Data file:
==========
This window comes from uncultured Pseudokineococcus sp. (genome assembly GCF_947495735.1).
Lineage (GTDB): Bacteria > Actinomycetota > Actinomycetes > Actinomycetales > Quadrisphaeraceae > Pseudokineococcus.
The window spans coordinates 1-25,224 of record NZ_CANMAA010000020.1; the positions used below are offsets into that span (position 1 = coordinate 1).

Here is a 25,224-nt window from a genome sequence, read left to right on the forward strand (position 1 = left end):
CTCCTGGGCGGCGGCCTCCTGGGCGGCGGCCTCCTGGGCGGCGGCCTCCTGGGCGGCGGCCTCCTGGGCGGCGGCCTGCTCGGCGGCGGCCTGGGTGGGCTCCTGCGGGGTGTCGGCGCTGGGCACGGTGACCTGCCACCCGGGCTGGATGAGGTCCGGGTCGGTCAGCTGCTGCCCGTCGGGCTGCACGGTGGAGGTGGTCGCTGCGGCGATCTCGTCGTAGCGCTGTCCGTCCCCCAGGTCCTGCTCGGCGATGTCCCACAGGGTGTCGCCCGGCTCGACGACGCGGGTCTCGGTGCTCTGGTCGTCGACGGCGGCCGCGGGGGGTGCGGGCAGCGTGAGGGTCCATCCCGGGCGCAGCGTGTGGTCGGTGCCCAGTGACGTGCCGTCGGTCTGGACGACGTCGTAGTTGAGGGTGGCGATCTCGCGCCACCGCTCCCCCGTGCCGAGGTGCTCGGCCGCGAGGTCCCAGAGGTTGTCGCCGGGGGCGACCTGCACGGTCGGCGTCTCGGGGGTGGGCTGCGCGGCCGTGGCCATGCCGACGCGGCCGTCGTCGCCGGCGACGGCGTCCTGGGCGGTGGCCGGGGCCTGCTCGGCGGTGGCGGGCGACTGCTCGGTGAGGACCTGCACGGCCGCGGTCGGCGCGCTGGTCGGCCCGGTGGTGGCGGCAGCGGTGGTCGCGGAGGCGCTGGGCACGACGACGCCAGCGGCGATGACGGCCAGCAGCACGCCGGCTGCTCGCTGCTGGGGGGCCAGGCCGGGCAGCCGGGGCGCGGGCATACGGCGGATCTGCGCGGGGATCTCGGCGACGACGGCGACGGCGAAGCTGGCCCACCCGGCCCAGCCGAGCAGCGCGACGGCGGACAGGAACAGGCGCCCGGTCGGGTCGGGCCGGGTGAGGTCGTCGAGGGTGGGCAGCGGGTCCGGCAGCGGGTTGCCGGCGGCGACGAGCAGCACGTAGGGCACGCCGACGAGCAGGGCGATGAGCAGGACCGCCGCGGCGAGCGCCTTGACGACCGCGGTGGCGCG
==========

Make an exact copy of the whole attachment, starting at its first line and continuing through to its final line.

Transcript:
This window comes from uncultured Pseudokineococcus sp. (genome assembly GCF_947495735.1).
Lineage (GTDB): Bacteria > Actinomycetota > Actinomycetes > Actinomycetales > Quadrisphaeraceae > Pseudokineococcus.
The window spans coordinates 1-25,224 of record NZ_CANMAA010000020.1; the positions used below are offsets into that span (position 1 = coordinate 1).

Here is a 25,224-nt window from a genome sequence, read left to right on the forward strand (position 1 = left end):
CTCCTGGGCGGCGGCCTCCTGGGCGGCGGCCTCCTGGGCGGCGGCCTCCTGGGCGGCGGCCTCCTGGGCGGCGGCCTGCTCGGCGGCGGCCTGGGTGGGCTCCTGCGGGGTGTCGGCGCTGGGCACGGTGACCTGCCACCCGGGCTGGATGAGGTCCGGGTCGGTCAGCTGCTGCCCGTCGGGCTGCACGGTGGAGGTGGTCGCTGCGGCGATCTCGTCGTAGCGCTGTCCGTCCCCCAGGTCCTGCTCGGCGATGTCCCACAGGGTGTCGCCCGGCTCGACGACGCGGGTCTCGGTGCTCTGGTCGTCGACGGCGGCCGCGGGGGGTGCGGGCAGCGTGAGGGTCCATCCCGGGCGCAGCGTGTGGTCGGTGCCCAGTGACGTGCCGTCGGTCTGGACGACGTCGTAGTTGAGGGTGGCGATCTCGCGCCACCGCTCCCCCGTGCCGAGGTGCTCGGCCGCGAGGTCCCAGAGGTTGTCGCCGGGGGCGACCTGCACGGTCGGCGTCTCGGGGGTGGGCTGCGCGGCCGTGGCCATGCCGACGCGGCCGTCGTCGCCGGCGACGGCGTCCTGGGCGGTGGCCGGGGCCTGCTCGGCGGTGGCGGGCGACTGCTCGGTGAGGACCTGCACGGCCGCGGTCGGCGCGCTGGTCGGCCCGGTGGTGGCGGCAGCGGTGGTCGCGGAGGCGCTGGGCACGACGACGCCAGCGGCGATGACGGCCAGCAGCACGCCGGCTGCTCGCTGCTGGGGGGCCAGGCCGGGCAGCCGGGGCGCGGGCATACGGCGGATCTGCGCGGGGATCTCGGCGACGACGGCGACGGCGAAGCTGGCCCACCCGGCCCAGCCGAGCAGCGCGACGGCGGACAGGAACAGGCGCCCGGTCGGGTCGGGCCGGGTGAGGTCGTCGAGGGTGGGCAGCGGGTCCGGCAGCGGGTTGCCGGCGGCGACGAGCAGCACGTAGGGCACGCCGACGAGCAGGGCGATGAGCAGGACCGCCGCGGCGAGCGCCTTGACGACCGCGGTGGCGCG